BWW Reviews: Connecticut Repertory Theatre's GOBLIN MARKET is a Fairy Tale in Need of Magic
Theatre: Connecticut Repertory Theatre Studio Works Series
Location: Studio Theatre, 820 Bolton Road, University of Connecticut Campus, Storrs, CT
Production: Script and Puppet Design by Penny Benson; Directed by Margarita Blush; Scenic Design by Geoff Ehrendreich; Lighting Design by Hayley Kasper; Costume Design by Xiachen Zhou; Sound Design by Daniel Bria; Music Composition by Charles Turner. Through April 6; Wednesday and Thursday at 7:30 p.m.; Friday and Saturday at 8 p.m.; Saturday and Sunday at 8 p.m. Tickets $7-$37, visit www.crt.uconn.edu or call (860) 486-2113.
Is there anything sweeter than forbidden fruit? Poor Adam and Eve found out the hard way that certain tasty treats are best left alone. Christina Rossetti's 1859 poem Goblin Market finds two sisters tempted to sample the fresh produce of some naughty goblins, subbing in for Eden's serpent. Connecticut Repertory Theatre's Studio Works Series offers a newly dramatized trip to the Goblin Market that is less tempting and juicy than one would hope.
Liberally adapted by UConn Puppetry MFA student Penny Benson, CRT's production squeezes the magic out of Rossetti's tale and replaces it with heavy-handed symbolism and an awkward production. Where the source material focuses essentially on the two sisters (renamed Laurie and Elizabeth and portrayed by Alyson Danielczuk and Kaitlyn Gorman) discovering the temptations and perils of sex, Benson's Goblin Market focuses on alienation and connection.
To add some dramatic heft to the tale, the playwright adds new characters. The two sisters, instead of living on their own by a stream, have arrived at the home of an aristocratic bully, Dirk Weston, portrayed stiffly by Emmett McMullan. Aside from being plagued by the nightly "fruit-call" of the nearby goblins, Dirk cannot stand to hear his own baby crying. His grief-stricken wife Jane, played by Colleen Labella, has forsaken her responsibilities as a mother to their newborn child. Elizabeth has been called into service as an au pair and arrives with sister in tow to free the new parents up so they can return to ignoring each other.
Despite proximity to Dirk's invention of protective earmuffs called "aurricades" that block out pesky goblins and babies, Laurie is lured out into the woods and succumbs to the goblins' fruit market. What is intended to be a cautionary fable or a fairy tale about the lure of male sexuality devolves into something muddled, confusing and not altogether convincing in Benson's hands.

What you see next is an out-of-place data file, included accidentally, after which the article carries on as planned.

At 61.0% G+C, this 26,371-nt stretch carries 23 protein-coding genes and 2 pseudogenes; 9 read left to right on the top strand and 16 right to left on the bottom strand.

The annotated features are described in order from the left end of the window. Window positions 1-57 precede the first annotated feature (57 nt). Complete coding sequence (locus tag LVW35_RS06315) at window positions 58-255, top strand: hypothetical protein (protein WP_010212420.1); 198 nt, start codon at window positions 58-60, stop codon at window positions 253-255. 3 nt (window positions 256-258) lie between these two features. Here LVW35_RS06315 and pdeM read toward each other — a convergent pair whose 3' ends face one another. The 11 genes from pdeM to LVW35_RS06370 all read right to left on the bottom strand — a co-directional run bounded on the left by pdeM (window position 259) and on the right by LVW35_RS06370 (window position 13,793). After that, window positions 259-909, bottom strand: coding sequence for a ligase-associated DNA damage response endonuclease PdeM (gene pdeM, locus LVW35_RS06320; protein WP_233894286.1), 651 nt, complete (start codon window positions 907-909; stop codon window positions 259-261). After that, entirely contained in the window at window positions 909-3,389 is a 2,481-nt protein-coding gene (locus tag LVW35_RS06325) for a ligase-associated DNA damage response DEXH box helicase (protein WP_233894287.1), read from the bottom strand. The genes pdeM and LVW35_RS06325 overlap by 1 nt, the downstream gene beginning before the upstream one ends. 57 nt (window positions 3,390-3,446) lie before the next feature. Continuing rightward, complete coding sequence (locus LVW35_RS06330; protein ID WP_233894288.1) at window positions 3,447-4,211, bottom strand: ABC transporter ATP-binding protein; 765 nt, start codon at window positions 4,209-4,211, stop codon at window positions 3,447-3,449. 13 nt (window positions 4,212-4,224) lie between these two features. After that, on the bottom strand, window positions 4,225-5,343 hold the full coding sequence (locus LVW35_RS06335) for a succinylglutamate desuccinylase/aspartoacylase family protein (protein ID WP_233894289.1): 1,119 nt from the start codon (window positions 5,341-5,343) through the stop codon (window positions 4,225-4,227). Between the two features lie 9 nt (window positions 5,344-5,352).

Director Margarita Blush slows the action down with too many convoluted transitions and speeds things up in the moments where the show should breathe. The acting in the production is wildly uneven. Shadow theatre sequences provide visual excitement, but confuse the storytelling.
The costumes by Xiachen Zhou attempt to fuse Victorian England with Asian accents and end up further muddling the whole enterprise. The busy-ness of the scenery - pulled, pushed and swirled by several actors - feels like too much on UConn Studio Theatre's small stage. Worse, it gobbles attention away from what we most want to see: the goblins. And the times that the goblins are onstage are the moments where Benson's production plays best.
Looking like mutated characters from The Wind in the Willows, this septet of goblins lives in the woods, terrorizing the residents of the nearby township. Designed to be operated Bunraku-style with the puppeteers visible in black garb, Benson's puppets are enchanting and somewhat menacing. The physicality and vocal performances by the puppeteers suddenly enlivens the whole affair. For the ten minutes or so that they occupy the stage, Goblin Market achieves its potential as a fairytale. Perhaps the production succeeds best in these scenes because it adheres most closely to Rossetti's text. Yet, the goblins create a big problem: we never truly understand their motivation.
Why do the goblins want to lure people to their doom? In Rossetti's poem, they are clearly referred to as goblin men, offering forbidden delights to young women who, once deflowered, die a horrible death in true Victorian fashion. Two gravediggers, played wittily as traditional Shakespearean fops by Brian Sullivan and Harrison Howard Haney, fear the lure of the goblins, but we never truly understand what these gamboling imps really represent.
By embellishing the poem with added characters, symbolism and a theme of disconnectedness, CRT's Goblin Market ends up feeling like a long 65 minutes. The production design's hit-you-over-the-head use of rope, string and yarn extends from the scenery to the props and the costumes. We get it: they are all unraveling when they should be bound together. Oddly, the only thing without strings in this production are the puppets.